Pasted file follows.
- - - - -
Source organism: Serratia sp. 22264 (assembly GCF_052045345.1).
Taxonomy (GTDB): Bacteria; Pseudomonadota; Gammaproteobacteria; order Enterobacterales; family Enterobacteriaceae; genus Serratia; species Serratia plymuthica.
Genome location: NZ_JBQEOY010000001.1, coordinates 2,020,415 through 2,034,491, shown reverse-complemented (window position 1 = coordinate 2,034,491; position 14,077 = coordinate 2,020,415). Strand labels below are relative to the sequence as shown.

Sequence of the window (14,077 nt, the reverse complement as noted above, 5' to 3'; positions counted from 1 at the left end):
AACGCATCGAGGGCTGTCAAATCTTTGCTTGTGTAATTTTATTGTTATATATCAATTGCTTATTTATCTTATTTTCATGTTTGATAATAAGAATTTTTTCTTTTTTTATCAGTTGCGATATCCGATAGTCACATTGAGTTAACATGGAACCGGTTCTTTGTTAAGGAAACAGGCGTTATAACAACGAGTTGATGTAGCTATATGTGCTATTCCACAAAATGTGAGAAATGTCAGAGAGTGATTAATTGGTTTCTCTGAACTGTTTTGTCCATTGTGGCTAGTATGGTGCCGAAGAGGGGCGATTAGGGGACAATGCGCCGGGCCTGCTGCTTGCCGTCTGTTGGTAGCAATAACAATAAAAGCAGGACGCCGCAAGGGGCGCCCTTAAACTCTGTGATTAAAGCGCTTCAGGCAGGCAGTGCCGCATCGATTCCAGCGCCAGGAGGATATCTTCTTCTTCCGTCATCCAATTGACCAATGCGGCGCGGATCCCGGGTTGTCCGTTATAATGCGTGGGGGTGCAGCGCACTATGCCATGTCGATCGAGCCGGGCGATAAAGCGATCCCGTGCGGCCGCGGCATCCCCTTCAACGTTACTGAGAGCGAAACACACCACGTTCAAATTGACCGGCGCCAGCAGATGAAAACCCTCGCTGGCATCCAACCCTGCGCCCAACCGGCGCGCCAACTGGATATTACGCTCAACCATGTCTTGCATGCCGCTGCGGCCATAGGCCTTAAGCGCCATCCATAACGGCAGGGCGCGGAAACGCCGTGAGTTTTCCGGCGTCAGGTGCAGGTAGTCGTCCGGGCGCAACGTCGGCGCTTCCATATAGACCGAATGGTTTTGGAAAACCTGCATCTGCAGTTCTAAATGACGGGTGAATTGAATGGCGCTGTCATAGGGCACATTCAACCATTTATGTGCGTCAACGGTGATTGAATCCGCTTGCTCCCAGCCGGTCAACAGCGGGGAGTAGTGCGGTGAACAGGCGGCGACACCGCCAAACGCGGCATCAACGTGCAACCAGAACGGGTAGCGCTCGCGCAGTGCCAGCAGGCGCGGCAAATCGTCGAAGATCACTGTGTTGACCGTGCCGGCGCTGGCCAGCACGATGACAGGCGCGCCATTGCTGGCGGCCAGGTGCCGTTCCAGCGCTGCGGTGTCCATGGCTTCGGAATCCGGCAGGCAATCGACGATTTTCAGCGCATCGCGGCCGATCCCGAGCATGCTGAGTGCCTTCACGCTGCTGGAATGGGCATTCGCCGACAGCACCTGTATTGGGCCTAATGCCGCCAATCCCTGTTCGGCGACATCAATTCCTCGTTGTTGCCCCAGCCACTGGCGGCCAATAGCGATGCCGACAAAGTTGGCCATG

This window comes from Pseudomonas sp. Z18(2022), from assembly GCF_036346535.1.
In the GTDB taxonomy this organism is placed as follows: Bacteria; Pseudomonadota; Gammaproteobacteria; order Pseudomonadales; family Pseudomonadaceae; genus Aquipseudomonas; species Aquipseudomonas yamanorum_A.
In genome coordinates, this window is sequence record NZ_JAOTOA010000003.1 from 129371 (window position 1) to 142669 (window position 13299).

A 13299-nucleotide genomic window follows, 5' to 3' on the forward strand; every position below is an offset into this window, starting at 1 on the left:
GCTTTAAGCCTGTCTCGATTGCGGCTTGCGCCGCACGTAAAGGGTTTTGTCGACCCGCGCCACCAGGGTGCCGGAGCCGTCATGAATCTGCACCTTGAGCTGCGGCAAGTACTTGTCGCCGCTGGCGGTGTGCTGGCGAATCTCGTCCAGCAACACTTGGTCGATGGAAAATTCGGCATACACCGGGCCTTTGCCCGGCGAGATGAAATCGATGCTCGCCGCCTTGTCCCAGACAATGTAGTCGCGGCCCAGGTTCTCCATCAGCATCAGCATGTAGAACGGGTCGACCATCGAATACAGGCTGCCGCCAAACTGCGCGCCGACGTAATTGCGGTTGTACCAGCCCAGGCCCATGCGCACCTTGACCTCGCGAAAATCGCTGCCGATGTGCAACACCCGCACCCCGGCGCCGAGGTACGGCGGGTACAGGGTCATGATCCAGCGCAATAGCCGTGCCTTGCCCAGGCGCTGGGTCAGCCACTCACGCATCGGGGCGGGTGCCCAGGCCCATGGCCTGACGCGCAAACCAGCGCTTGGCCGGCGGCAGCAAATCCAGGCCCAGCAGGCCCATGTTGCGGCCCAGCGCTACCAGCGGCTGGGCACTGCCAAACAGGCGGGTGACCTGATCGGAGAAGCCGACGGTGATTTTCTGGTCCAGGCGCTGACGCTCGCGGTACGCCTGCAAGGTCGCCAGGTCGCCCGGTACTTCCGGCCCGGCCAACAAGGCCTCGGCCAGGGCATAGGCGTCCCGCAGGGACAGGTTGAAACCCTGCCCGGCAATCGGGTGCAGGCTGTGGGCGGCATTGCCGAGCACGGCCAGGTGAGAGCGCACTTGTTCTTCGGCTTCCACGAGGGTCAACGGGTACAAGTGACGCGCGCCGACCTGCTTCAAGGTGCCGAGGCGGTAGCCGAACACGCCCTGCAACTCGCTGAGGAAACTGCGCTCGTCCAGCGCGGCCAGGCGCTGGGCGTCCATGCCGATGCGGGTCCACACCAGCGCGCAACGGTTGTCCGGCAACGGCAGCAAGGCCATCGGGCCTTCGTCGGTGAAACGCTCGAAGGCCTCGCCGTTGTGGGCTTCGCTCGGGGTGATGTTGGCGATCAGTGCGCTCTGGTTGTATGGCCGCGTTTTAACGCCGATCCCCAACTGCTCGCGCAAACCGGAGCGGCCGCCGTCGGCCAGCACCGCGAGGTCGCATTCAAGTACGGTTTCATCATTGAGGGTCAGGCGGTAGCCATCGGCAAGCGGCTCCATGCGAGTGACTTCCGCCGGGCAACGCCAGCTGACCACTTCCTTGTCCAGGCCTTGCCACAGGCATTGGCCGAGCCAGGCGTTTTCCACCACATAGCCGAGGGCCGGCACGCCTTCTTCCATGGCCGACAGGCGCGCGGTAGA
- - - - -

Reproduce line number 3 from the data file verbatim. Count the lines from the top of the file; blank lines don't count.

Genome location: NZ_JBQEOY010000001.1, coordinates 2,020,415 through 2,034,491, shown reverse-complemented (window position 1 = coordinate 2,034,491; position 14,077 = coordinate 2,020,415). Strand labels below are relative to the sequence as shown.